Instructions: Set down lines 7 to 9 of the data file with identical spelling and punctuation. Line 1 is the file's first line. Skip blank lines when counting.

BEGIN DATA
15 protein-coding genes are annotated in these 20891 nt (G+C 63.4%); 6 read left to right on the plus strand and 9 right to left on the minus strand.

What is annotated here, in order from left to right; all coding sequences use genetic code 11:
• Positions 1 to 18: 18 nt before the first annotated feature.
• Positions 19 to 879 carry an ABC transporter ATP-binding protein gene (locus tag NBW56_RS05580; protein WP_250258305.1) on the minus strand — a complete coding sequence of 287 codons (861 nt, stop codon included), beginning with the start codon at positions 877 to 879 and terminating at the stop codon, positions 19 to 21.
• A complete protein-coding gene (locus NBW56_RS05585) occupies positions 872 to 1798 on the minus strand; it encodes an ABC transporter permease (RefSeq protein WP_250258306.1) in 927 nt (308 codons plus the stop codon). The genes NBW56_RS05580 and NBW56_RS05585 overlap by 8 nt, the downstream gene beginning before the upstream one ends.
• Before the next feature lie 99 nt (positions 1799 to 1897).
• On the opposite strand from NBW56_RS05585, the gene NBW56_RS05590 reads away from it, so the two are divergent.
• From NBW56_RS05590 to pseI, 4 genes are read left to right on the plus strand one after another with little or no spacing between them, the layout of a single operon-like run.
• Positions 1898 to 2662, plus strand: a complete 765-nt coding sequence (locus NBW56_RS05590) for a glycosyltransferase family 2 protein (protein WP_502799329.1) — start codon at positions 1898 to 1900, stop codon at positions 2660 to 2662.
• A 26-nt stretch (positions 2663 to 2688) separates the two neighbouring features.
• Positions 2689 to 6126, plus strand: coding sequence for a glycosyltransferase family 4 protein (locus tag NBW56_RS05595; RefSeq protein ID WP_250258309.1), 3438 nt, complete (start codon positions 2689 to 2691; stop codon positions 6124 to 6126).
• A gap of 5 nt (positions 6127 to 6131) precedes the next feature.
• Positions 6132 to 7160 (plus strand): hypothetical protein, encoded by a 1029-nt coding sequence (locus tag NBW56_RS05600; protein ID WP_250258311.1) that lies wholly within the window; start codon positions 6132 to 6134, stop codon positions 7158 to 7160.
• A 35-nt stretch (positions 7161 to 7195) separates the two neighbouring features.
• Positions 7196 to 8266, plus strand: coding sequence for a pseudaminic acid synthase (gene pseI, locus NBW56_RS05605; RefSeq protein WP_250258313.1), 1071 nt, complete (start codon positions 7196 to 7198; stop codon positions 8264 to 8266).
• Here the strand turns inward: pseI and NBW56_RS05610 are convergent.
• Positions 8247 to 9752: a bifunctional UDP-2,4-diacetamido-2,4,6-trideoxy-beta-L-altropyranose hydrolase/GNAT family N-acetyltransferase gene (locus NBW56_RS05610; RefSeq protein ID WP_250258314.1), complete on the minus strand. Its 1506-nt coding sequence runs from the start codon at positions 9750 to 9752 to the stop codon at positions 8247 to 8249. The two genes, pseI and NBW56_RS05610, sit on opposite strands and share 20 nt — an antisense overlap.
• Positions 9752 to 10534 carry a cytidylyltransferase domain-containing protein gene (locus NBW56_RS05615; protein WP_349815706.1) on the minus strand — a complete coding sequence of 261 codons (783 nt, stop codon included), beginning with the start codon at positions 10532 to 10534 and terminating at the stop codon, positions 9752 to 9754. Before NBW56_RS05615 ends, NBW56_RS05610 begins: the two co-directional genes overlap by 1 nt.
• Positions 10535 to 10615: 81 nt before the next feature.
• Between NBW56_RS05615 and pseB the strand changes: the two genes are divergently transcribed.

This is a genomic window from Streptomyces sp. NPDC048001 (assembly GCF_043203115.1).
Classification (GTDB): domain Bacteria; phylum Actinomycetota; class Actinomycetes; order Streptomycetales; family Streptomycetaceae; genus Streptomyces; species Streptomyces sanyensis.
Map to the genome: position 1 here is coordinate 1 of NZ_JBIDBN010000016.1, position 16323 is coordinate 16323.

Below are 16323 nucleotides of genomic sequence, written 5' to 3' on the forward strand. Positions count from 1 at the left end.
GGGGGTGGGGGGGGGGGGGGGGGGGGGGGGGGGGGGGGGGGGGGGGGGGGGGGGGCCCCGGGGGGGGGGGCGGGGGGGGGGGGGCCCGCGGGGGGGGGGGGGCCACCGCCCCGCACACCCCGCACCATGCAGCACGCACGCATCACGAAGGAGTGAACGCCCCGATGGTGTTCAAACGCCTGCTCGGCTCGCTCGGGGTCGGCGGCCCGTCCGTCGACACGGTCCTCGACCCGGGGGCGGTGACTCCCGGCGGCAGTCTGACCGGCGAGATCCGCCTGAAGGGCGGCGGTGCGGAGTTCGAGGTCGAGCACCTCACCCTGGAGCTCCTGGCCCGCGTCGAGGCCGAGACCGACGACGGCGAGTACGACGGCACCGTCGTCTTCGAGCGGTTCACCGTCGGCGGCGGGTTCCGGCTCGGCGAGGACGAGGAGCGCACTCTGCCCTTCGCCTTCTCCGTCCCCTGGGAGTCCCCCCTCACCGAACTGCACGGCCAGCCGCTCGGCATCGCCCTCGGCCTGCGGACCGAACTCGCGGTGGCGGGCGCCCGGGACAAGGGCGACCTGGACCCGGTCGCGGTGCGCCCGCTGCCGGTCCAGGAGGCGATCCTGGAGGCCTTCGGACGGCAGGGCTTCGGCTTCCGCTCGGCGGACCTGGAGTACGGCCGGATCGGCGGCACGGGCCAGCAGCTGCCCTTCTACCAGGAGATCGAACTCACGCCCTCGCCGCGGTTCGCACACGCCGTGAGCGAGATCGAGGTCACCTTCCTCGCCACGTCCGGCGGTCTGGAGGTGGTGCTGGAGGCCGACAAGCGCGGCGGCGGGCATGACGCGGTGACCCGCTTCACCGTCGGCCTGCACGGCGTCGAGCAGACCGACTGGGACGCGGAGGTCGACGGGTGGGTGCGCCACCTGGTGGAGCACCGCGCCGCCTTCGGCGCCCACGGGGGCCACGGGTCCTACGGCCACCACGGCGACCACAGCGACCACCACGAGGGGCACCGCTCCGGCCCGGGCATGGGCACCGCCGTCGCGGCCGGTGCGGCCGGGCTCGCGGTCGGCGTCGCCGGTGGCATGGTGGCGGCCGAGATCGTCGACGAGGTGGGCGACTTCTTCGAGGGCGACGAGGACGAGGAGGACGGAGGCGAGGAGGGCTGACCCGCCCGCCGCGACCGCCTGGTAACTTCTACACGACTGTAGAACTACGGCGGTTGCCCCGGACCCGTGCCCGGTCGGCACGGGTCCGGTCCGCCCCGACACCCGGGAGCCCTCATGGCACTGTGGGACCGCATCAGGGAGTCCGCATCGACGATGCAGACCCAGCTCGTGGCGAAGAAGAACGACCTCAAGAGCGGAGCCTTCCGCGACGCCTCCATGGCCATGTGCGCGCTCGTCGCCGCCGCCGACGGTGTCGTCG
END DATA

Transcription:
• On the opposite strand from NBW56_RS05585, the gene NBW56_RS05590 reads away from it, so the two are divergent.
• From NBW56_RS05590 to pseI, 4 genes are read left to right on the plus strand one after another with little or no spacing between them, the layout of a single operon-like run.
• Positions 1898 to 2662, plus strand: a complete 765-nt coding sequence (locus NBW56_RS05590) for a glycosyltransferase family 2 protein (protein WP_502799329.1) — start codon at positions 1898 to 1900, stop codon at positions 2660 to 2662.